News / Africa

    Huge Dam Endangers Thousands in Ethiopia and Kenya, say Activists

    Construction of Africa’s biggest hydropower reservoir ‘threatens’ Ethiopia’s Omo River people and Kenya’s Turkana

    Darren Taylor

    This is Part 3 of a 5-part series: Africa's Endangered Peoples
    Parts 1 / 2 / 3 / 4 / 5


    If the Gibe 3 dam is built, say an assortment of activists and experts, it will result in an environmental and humanitarian disaster affecting hundreds of thousands of people.

    They say the dam will stop the flow of a river on which various indigenous groups in Ethiopia and Kenya have depended for their livelihoods for centuries.

    The people who live near the Omo River depend on it for their livelihoods, but activists say a massive dam under construction in Ethiopia threatens their survival
    The people who live near the Omo River depend on it for their livelihoods, but activists say a massive dam under construction in Ethiopia threatens their survival


    The Ethiopian government, however, insists that the project, which will result in one of the world’s largest dams, is essential to generate much-needed electricity and will alleviate poverty “on a massive scale.”

    The dam will hold back a reservoir 150 kilometers long and have a capacity of 14 billion cubic meters. At a cost of almost two billion U.S. dollars, it is Ethiopia’s biggest ever infrastructure investment. The Gibe 3 dam is nearing completion in Ethiopia’s Omo River valley; Gibe 1 and 2 have already been built and 4 and 5 are to follow.

    The valley has for centuries been home to several tribal peoples. The best known are the Mursi, whose women use plates to extend their lips. The people who live along the banks of the Omo keep cattle, fish, hunt game and plant crops.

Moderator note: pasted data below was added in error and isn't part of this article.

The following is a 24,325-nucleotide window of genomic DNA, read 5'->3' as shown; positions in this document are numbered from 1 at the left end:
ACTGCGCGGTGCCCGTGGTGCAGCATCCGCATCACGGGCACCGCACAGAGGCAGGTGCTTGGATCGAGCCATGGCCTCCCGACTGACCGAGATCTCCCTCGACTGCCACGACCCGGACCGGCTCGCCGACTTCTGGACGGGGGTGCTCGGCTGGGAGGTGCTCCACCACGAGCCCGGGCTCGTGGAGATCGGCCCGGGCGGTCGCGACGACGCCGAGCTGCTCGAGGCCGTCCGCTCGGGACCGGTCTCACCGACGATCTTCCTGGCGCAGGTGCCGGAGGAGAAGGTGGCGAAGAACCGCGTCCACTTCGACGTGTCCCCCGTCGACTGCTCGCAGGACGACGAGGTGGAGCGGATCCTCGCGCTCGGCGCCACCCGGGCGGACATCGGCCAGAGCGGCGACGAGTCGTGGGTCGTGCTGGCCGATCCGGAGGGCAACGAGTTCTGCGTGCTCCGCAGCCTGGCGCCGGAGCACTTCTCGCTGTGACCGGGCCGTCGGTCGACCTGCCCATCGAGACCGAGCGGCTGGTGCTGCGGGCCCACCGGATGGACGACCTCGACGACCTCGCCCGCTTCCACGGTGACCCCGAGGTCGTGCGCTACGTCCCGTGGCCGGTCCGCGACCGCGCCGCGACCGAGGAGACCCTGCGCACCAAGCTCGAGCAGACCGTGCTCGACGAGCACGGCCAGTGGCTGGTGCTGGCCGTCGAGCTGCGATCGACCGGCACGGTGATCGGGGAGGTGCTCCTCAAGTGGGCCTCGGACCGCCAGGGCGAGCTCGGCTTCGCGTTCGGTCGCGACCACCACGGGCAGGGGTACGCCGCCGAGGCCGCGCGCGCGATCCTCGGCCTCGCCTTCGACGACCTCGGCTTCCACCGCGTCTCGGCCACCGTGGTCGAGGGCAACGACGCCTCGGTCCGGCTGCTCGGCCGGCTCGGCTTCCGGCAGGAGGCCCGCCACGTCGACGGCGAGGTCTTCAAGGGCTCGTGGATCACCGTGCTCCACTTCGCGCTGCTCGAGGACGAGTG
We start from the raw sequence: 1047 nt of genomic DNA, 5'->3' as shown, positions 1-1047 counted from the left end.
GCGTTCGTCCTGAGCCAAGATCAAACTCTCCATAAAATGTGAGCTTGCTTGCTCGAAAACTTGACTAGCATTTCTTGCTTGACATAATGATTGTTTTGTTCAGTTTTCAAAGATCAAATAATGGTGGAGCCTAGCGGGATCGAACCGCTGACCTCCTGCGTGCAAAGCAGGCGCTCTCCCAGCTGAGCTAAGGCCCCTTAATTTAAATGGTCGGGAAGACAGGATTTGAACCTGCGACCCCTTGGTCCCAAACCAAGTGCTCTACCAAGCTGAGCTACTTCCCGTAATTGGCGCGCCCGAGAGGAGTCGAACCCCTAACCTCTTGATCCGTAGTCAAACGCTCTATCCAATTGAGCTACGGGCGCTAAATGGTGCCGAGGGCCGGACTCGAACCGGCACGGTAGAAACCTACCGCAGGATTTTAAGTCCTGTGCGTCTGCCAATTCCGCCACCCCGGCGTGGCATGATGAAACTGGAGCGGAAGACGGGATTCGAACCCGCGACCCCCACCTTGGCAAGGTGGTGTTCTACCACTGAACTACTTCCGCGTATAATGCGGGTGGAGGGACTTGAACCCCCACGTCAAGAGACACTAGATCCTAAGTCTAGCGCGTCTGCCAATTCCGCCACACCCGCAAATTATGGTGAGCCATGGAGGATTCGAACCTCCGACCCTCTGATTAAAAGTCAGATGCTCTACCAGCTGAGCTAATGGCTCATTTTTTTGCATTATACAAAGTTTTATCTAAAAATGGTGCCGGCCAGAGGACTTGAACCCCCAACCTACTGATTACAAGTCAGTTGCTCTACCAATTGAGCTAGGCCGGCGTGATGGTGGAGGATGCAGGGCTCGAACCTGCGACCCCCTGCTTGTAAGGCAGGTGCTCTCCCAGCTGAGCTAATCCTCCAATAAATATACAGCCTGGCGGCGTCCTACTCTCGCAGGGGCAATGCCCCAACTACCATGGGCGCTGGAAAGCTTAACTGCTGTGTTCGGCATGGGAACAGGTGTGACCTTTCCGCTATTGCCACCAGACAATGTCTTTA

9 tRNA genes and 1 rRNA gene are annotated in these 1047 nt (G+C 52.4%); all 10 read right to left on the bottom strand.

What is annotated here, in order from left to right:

A map of the Omo River Basin in Ethiopia
    A map of the Omo River Basin in Ethiopia

    “Because the river floods every year and floods quite large areas along its banks, they’re able to cultivate using the flood – so-called flood-retreat cultivation,” explains Dr. David Turton, an Oxford University anthropologist who’s been living among and studying the Omo people since 1969.

    Each March and September, rains fall in the Ethiopian highlands, 500 kilometers away, and swell the Omo River so that it bursts its banks. The floodwaters enrich the soil with nutrient-laden sediment. When the water recedes, the people have fertile ground for planting their crops. As a result, they usually reap bountiful harvests of maize and sorghum in a region that’s mostly dry and unsuitable for agriculture, despite the presence of the river.

    In a recent paper outlining the likely impacts of the Gibe 3 dam, Turton wrote, “Once the dam is in operation…river flow will be so regulated that there will be only a small difference between its wet season and dry season levels. The flood will be eliminated.”